Panel Paper: Policy Implementation in Child Welfare Agencies: Assessing Organizational Readiness for Change

Friday, November 9, 2018
8209 - Lobby Level (Marriott Wardman Park)

*Names in bold indicate Presenter

Rebecca Smith, Amanda Girth and Alicia Bunger, The Ohio State University

Policy Implementation in Child Welfare Agencies: Assessing Organizational Readiness for Change

Ohio has one of the highest rates of drug overdose deaths in the country, more than twice the national rate (U.S. CDC, 2018; California Evidence-Based Clearinghouse for Child Welfare, 2017). In response to the opioid epidemic and increase in service needs, there is increasing demand on public organizations to coordinate efforts to mitigate the effects of the crisis, through education, prevention, treatment, and rehabilitation efforts. Among human service organizations, there is a shift towards collaborative and integrative approaches. Child welfare services are being integrated with substance abuse treatment to address parental addiction and improve parental capacity, while ensuring child well-being.

Children are among the most vulnerable victims of this crisis. From 2013 to 2017, the number of children in the Ohio foster care system increased by almost 3,000 to more than 15,550 primarily due to the effects of the state-wide drug epidemic. In response, the Ohio Attorney General and the Public Children Services Agencies of Ohio, a nonprofit, piloted the Ohio START (Sobriety, Treatment, and Reducing Trauma) program. START is an evidence-based program (EBP) that uses an integrative approach to foster service delivery among child welfare agencies and substance abuse treatment providers to improve outcomes for children and their families.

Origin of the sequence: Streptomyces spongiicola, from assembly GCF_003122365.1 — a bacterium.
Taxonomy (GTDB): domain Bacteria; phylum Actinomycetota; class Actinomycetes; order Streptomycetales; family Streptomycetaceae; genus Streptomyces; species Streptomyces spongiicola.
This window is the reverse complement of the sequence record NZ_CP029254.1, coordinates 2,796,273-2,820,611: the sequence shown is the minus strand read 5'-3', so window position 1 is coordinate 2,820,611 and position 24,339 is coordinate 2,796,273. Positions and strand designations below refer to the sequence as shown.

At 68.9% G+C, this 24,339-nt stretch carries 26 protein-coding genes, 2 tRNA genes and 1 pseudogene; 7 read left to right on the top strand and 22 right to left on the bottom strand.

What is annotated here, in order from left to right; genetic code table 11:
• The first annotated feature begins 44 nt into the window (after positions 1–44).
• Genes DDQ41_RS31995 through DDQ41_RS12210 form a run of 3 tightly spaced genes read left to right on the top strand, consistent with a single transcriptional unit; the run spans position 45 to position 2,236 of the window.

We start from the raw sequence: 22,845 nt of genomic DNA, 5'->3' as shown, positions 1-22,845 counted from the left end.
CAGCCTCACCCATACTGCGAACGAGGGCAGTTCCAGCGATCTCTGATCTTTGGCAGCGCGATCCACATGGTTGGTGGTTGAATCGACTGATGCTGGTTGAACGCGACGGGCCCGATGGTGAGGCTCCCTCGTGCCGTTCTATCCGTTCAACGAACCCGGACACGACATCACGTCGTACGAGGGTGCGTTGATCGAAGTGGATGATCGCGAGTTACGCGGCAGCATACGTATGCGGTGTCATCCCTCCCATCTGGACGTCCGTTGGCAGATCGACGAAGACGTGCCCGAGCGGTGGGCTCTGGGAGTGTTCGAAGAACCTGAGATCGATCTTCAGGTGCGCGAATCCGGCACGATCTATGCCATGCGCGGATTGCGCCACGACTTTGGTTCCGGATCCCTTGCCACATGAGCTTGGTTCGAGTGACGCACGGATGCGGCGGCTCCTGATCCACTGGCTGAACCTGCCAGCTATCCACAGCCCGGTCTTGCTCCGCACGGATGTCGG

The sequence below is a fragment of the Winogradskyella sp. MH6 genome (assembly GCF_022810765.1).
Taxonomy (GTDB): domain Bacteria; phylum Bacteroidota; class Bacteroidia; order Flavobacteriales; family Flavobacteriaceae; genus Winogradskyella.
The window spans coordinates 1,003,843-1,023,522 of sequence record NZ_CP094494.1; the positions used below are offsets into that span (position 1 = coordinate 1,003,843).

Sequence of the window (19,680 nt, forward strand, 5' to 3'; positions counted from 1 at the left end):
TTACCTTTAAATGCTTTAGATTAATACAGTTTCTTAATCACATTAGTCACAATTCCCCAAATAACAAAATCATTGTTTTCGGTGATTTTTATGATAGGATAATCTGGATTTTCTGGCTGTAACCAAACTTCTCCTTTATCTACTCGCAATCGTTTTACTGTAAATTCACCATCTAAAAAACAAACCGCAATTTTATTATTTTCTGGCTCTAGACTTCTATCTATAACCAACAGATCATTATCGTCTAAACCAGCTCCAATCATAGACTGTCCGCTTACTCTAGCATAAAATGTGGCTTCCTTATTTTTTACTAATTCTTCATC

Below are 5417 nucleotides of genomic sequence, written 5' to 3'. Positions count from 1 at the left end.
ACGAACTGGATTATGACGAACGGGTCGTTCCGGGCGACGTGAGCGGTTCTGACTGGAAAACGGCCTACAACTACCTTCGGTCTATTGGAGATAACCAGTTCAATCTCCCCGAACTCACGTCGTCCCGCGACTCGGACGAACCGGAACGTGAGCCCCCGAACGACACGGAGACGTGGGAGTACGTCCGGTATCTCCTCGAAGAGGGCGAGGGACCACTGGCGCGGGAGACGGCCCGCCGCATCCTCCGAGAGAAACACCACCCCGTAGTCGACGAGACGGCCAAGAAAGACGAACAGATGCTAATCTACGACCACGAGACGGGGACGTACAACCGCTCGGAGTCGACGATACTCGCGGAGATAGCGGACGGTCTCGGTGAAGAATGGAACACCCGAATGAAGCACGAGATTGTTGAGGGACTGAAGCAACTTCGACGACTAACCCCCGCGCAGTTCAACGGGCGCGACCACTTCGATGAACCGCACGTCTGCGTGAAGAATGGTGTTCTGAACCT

The implementation of EBPs in child welfare agencies is a relatively new phenomenon with a small, but growing body of research (Horwitz et al., 2010; Horwitz et al., 2014; Mildon & Shlonsky, 2011). Implementation efforts in these agencies is a challenging and complex process, often leading to unsuccessful outcomes due to a variety of factors not properly addressed prior to or during implementation. Extant literature has identified the organizational barriers and facilitators that may impact implementation in these organizations but their effects are not well understood or studied. One of these factors - organizational readiness for implementation - is the subject of this study.

The purpose of this research is to identify the organizational factors that contribute to child welfare caseworkers’ readiness to implement the START program in Ohio. Using organizational readiness for change theory (Weiner, 2009), the study will examine how organizational factors in county-level child welfare agencies impact readiness to affect program implementation. This study will use data from surveys of public managers and caseworkers in seven county child welfare agencies in Ohio collected pre- and post-START implementation. Survey data is coupled with administrative and demographic data, such as the design of contracts between agencies and behavioral health providers, agency capacity, provider density, and other county-level characteristics. The results of this study will advance our understanding of implementation of EBPs in public agencies and support public managers and their organizations as they implement policy initiatives.

This study also complements the conference theme, “Evidence for Action: Encouraging Innovation and Improvement,” which emphasizes the iterative and collaborative nature of the policy process. This research provides a front-line perspective on evidence-based policy, and programmatic decision making, addressing two key questions posed in this year’s call for proposals.